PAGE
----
How is it that the people of rural and regional Australia moan about European and US subsidies but then constantly have their arms extended for hand-outs.
Treasurer Peter Costello has been off this week feeling the anger and suffering of rural and regional Australia – i.e. gently hinting at the fact that international oil and commodity prices aren’t determined over a few beers at the Goondiwindi RSL – dispatched with these kind words from the short bloke himself “Peter is very understanding of the difficulties of people in country Australia”.
Poor Cozzie has been under attack by the RARA rorters since he mentioned a few facts of life on AM: “Farmers have probably had the best deal out of fuel taxation reform of any group in Australia. Let me say very briefly what it is. There is no excise on diesel they use off-road. They don’t pay any tax at all for their diesel for their tractors and their headers. Secondly, the diesel on-road which transports their goods to and from the farm or to and from the supermarket or the corner store where they buy stuff, the tax was cut 24 cents a litre. Where they use petrol in their business, tax was cut 10 per cent. They get all of the GST back – all of the GST back. So the only place that a farmer will actually face the consumer rate is when they are using a car for private purposes, non business purposes”.
Such callousness! Such wanton brutality! Has the man no feelings?
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Let’s tackle another question, instead. Why all this bullshit in the face of the facts? Why all this grovelling to one of the more mollycoddled minorities in the land?
All too many people still seem to suffer a delusion from the days when this country was nothing more than HM Prison Australia that the authorities control everything – flood, fire, sun, sea, wind and rain included. Oddly enough, it ain’t so.
Hillary has no recollection that Australia has ever practised the same policies China favoured during the Cultural Revolution or followed trends set by the Khmer Rouge. To the best of Hillary’s knowledge, we have never forced people to live in rural areas – sent dissidents into internal exile or made the urban bourgeoisie grow feed for the Western Plains Zoo or whatever – all of which makes the wails of our RARA rorters even harder to explain.
Hanrahan’s principle – we’ll all be rooned – has been around for more than a while. The punters have heard it before – and have become immune. So when the hell are our rural rorters going to realise that they live in the same world as the rest of us and have good times and bad? What puts them above everybody else?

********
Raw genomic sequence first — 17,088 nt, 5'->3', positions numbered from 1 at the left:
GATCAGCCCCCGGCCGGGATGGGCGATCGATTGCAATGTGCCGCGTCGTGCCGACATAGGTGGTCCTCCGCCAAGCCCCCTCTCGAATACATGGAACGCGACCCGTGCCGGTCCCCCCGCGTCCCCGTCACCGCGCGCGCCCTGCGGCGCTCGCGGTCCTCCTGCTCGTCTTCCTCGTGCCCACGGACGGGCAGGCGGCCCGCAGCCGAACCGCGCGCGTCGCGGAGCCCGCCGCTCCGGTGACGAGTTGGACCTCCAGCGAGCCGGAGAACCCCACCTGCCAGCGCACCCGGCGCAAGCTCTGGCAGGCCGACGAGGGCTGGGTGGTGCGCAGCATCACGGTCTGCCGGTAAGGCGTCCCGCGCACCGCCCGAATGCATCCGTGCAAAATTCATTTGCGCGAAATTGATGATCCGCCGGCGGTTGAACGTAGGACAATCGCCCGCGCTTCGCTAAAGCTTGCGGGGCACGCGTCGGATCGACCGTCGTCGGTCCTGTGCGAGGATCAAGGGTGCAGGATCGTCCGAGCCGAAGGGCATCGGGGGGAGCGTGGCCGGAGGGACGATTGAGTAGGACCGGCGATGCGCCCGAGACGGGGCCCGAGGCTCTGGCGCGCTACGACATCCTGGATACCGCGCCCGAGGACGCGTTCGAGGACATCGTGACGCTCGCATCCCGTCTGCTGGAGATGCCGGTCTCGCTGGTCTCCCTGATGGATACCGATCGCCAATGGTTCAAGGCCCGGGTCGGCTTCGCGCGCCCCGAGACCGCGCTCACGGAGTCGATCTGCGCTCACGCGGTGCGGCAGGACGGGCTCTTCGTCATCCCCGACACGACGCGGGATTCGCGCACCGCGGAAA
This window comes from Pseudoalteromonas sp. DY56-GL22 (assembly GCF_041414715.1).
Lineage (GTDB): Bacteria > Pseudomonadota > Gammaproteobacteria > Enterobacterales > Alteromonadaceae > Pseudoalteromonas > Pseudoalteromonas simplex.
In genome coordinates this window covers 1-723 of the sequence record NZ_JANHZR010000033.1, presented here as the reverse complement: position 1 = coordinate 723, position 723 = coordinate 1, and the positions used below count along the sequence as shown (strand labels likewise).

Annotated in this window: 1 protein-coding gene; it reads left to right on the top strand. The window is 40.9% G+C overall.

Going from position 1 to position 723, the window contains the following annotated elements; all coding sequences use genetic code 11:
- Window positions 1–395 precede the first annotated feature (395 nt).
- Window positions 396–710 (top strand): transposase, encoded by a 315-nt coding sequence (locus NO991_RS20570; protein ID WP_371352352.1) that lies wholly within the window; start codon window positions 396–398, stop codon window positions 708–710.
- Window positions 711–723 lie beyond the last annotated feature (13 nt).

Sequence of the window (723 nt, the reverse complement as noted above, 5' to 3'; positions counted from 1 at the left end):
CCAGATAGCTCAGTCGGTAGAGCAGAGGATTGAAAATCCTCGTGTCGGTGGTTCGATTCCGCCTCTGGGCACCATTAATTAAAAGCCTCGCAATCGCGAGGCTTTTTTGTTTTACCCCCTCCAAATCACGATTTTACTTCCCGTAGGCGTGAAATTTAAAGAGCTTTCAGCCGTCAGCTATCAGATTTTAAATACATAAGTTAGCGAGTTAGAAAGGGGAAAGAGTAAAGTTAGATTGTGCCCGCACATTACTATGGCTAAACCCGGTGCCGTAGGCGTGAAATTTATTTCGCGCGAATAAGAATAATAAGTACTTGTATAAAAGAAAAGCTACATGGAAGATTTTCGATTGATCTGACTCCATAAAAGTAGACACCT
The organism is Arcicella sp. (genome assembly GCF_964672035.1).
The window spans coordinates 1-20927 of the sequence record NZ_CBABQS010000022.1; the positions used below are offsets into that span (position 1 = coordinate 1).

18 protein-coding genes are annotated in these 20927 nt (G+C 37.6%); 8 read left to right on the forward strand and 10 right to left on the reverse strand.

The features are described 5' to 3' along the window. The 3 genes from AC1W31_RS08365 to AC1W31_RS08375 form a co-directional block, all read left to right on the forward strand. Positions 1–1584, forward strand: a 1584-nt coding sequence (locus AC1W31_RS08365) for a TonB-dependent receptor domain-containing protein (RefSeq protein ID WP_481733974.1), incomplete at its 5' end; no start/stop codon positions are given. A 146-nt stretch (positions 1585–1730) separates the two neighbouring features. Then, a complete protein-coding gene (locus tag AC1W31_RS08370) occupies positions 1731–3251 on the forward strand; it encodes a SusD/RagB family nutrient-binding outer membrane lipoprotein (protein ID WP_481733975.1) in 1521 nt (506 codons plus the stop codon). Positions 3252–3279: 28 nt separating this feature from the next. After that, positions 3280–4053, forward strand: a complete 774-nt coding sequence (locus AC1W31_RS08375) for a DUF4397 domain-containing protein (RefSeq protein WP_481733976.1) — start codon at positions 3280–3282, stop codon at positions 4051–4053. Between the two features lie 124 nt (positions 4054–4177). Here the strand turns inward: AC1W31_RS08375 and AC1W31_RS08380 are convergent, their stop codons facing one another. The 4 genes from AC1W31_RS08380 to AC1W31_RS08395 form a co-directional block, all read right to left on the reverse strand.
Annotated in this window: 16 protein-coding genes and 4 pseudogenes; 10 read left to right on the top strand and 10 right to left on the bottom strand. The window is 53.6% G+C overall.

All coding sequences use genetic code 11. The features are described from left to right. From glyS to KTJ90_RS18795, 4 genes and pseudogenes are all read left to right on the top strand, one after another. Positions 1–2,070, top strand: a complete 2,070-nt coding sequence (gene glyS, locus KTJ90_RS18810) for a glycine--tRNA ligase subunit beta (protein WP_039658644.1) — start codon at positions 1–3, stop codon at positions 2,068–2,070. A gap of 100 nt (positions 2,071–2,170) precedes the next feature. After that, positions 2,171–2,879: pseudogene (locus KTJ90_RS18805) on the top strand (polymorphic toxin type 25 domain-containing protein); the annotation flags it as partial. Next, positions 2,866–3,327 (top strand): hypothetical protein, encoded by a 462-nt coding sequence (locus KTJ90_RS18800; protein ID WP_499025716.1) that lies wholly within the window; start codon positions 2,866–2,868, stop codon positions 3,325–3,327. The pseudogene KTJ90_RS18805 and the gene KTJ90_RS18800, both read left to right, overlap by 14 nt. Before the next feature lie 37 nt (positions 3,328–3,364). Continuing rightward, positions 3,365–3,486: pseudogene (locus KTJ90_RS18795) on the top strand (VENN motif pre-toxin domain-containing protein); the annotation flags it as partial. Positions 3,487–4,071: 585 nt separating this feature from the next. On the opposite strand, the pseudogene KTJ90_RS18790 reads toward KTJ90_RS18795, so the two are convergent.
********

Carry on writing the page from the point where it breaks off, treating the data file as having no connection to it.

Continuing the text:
Hillary has a quick way to bring them back to earth. RARAs – sell your farms and move to where the jobs in the contemporary economy are. You say you hate the way the European Community subsidises uneconomic units of production and the US protects its farmers? So why are you always clamouring for lurks and perks that will guarantee membership of the Hall of Shame for yourselves?
Sell up to whoever can turn a buck and afford to carry the risk. Or for Christ’s sake, stop your bloody whinging.
PS Very cool sunnies, Mr Treasurer. Quite a fashion statement. And can the little fella vault a fence?
Bob’s bill’s a beauty
What about Mad Bob Katter’s Telecard bill, then! More special funding for rural and regional Australia? And if phone services in the bush are as lousy as Bob and the Nats keep on telling us, how the hell did he even manage run up a 28 grand tab?
Good news, weak sense of humour
Hillary has received more fascinating e-mail on Natasha Stott-Despoja’s media career. We might as well run this one in its entirety:
“Apropos your reference to Natasha Spot Destroyer’s appearances on Good News Week: The story of Daele Healy’s writing for GNW is a little more interesting. When Natasha first went on the show, they realised she wasn’t funny. Healey was already on her staff, and was dragooned into writing Natasha’s “ad Libs” so that she would at least appear to have a sense of humour. The Good News Weak (sic) team thought Healey’s stuff to be pretty funny, so got her to contribute to the show as a writer. Ah well, with GNW on the way out, Healey will be able to look after Natty on a full time basis, so expect side splitting stuff in the Senate once again.”
If this is the case, then it raises yet another pile of questions: Did Daele write material for anyone other than Natasha? Was this material ever political in nature? Was this considered ethical? Was it appropriate? Did Daele receive payment for her work from GNW’s producers? Did this occur when GNW was on the ABC? If so, did anyone consider that it compromised the ABC’s independence?